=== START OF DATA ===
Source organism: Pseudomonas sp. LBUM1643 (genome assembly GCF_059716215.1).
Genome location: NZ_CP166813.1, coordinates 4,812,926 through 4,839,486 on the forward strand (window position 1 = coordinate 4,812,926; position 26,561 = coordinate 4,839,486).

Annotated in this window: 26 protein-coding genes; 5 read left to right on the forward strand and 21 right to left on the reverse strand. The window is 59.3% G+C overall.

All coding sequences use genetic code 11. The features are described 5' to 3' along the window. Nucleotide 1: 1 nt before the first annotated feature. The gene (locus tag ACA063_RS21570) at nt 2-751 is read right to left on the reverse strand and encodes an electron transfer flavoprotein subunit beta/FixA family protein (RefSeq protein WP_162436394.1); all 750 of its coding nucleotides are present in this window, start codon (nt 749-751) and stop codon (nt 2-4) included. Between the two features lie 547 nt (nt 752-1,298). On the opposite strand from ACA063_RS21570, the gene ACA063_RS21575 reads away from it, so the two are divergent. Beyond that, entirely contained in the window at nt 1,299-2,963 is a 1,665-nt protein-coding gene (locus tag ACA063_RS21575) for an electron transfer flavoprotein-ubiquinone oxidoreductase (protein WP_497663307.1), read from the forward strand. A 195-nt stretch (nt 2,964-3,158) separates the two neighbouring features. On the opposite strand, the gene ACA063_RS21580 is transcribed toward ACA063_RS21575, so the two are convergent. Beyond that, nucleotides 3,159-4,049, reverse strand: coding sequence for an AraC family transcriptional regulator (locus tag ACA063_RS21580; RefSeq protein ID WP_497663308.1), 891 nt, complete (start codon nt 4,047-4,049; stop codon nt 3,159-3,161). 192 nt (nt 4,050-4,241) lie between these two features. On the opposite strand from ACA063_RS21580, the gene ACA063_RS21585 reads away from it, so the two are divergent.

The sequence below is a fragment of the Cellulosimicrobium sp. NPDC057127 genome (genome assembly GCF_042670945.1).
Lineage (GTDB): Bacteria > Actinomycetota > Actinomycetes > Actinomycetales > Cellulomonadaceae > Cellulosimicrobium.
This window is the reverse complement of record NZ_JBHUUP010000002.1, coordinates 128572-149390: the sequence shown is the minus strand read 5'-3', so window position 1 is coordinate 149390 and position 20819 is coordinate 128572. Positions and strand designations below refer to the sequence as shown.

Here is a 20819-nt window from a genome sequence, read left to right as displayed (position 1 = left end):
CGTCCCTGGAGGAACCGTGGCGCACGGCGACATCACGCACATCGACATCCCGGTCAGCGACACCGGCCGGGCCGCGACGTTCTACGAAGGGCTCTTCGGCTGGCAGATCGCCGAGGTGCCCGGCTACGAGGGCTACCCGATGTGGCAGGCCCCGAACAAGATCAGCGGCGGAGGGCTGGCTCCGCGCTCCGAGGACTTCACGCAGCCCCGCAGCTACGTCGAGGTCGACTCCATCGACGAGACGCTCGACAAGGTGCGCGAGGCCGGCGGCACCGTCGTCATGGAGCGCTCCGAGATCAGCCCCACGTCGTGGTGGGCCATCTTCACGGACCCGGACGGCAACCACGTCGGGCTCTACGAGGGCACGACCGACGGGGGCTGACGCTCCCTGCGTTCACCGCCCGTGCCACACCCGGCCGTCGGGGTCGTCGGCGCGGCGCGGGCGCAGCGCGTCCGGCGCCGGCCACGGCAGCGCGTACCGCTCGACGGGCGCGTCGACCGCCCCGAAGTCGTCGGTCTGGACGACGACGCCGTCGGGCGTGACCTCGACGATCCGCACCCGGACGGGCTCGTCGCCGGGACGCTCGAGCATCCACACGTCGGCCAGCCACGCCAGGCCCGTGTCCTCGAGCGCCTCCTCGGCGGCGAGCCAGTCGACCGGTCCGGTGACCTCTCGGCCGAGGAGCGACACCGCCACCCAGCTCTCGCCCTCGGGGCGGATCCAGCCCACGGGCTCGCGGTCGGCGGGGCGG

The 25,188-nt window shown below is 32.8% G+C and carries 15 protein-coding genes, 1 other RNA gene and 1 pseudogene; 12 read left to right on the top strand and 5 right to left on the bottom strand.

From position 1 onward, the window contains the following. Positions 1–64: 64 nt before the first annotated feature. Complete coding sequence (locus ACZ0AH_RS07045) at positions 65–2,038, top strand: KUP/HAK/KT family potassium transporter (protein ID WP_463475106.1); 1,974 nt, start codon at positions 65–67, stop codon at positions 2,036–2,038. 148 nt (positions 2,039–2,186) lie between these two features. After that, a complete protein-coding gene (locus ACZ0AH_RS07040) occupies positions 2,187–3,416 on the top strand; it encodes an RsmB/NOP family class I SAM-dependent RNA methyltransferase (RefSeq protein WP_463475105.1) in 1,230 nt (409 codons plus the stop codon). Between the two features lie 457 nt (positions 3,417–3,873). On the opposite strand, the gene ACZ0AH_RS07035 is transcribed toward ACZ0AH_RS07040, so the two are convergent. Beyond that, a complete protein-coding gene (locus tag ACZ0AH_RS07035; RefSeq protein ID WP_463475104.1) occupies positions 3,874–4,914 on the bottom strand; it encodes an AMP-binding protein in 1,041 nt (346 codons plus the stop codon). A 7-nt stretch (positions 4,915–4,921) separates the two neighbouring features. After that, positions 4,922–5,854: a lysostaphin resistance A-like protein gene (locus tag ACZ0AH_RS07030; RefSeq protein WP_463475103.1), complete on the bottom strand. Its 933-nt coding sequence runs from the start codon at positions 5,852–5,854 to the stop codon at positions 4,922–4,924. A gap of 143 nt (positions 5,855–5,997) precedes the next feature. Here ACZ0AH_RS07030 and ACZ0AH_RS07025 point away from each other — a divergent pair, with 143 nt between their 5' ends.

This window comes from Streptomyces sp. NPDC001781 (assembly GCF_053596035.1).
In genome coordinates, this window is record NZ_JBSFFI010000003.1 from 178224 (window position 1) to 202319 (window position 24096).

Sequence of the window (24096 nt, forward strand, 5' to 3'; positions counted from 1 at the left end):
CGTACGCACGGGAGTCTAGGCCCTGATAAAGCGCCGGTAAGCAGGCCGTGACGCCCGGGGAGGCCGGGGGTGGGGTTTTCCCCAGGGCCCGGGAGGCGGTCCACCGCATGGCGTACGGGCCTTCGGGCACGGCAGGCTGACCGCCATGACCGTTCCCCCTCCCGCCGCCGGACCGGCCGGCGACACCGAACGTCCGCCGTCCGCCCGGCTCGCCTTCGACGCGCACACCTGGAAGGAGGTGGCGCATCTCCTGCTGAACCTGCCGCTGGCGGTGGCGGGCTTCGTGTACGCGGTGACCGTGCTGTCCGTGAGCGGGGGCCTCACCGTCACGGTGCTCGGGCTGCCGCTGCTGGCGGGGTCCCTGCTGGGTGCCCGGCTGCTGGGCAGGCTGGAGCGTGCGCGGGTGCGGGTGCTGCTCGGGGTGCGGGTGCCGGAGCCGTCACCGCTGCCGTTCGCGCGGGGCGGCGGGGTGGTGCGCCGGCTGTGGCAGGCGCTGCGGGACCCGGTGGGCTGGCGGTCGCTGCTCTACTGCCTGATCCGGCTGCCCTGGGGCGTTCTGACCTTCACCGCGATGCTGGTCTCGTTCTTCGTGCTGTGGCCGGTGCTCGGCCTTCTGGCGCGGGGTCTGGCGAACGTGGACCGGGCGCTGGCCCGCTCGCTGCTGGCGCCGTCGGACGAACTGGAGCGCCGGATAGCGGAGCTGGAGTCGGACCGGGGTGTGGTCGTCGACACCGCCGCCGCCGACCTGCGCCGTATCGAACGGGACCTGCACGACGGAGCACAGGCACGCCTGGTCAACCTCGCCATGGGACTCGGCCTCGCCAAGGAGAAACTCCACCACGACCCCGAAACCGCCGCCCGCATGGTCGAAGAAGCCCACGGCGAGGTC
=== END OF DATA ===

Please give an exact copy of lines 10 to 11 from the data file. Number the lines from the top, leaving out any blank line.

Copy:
The 25,188-nt window shown below is 32.8% G+C and carries 15 protein-coding genes, 1 other RNA gene and 1 pseudogene; 12 read left to right on the top strand and 5 right to left on the bottom strand.

From position 1 onward, the window contains the following. Positions 1–64: 64 nt before the first annotated feature. Complete coding sequence (locus ACZ0AH_RS07045) at positions 65–2,038, top strand: KUP/HAK/KT family potassium transporter (protein ID WP_463475106.1); 1,974 nt, start codon at positions 65–67, stop codon at positions 2,036–2,038. 148 nt (positions 2,039–2,186) lie between these two features. After that, a complete protein-coding gene (locus ACZ0AH_RS07040) occupies positions 2,187–3,416 on the top strand; it encodes an RsmB/NOP family class I SAM-dependent RNA methyltransferase (RefSeq protein WP_463475105.1) in 1,230 nt (409 codons plus the stop codon). Between the two features lie 457 nt (positions 3,417–3,873). On the opposite strand, the gene ACZ0AH_RS07035 is transcribed toward ACZ0AH_RS07040, so the two are convergent. Beyond that, a complete protein-coding gene (locus tag ACZ0AH_RS07035; RefSeq protein ID WP_463475104.1) occupies positions 3,874–4,914 on the bottom strand; it encodes an AMP-binding protein in 1,041 nt (346 codons plus the stop codon). A 7-nt stretch (positions 4,915–4,921) separates the two neighbouring features. After that, positions 4,922–5,854: a lysostaphin resistance A-like protein gene (locus tag ACZ0AH_RS07030; RefSeq protein WP_463475103.1), complete on the bottom strand. Its 933-nt coding sequence runs from the start codon at positions 5,852–5,854 to the stop codon at positions 4,922–4,924. A gap of 143 nt (positions 5,855–5,997) precedes the next feature. Here ACZ0AH_RS07030 and ACZ0AH_RS07025 point away from each other — a divergent pair, with 143 nt between their 5' ends.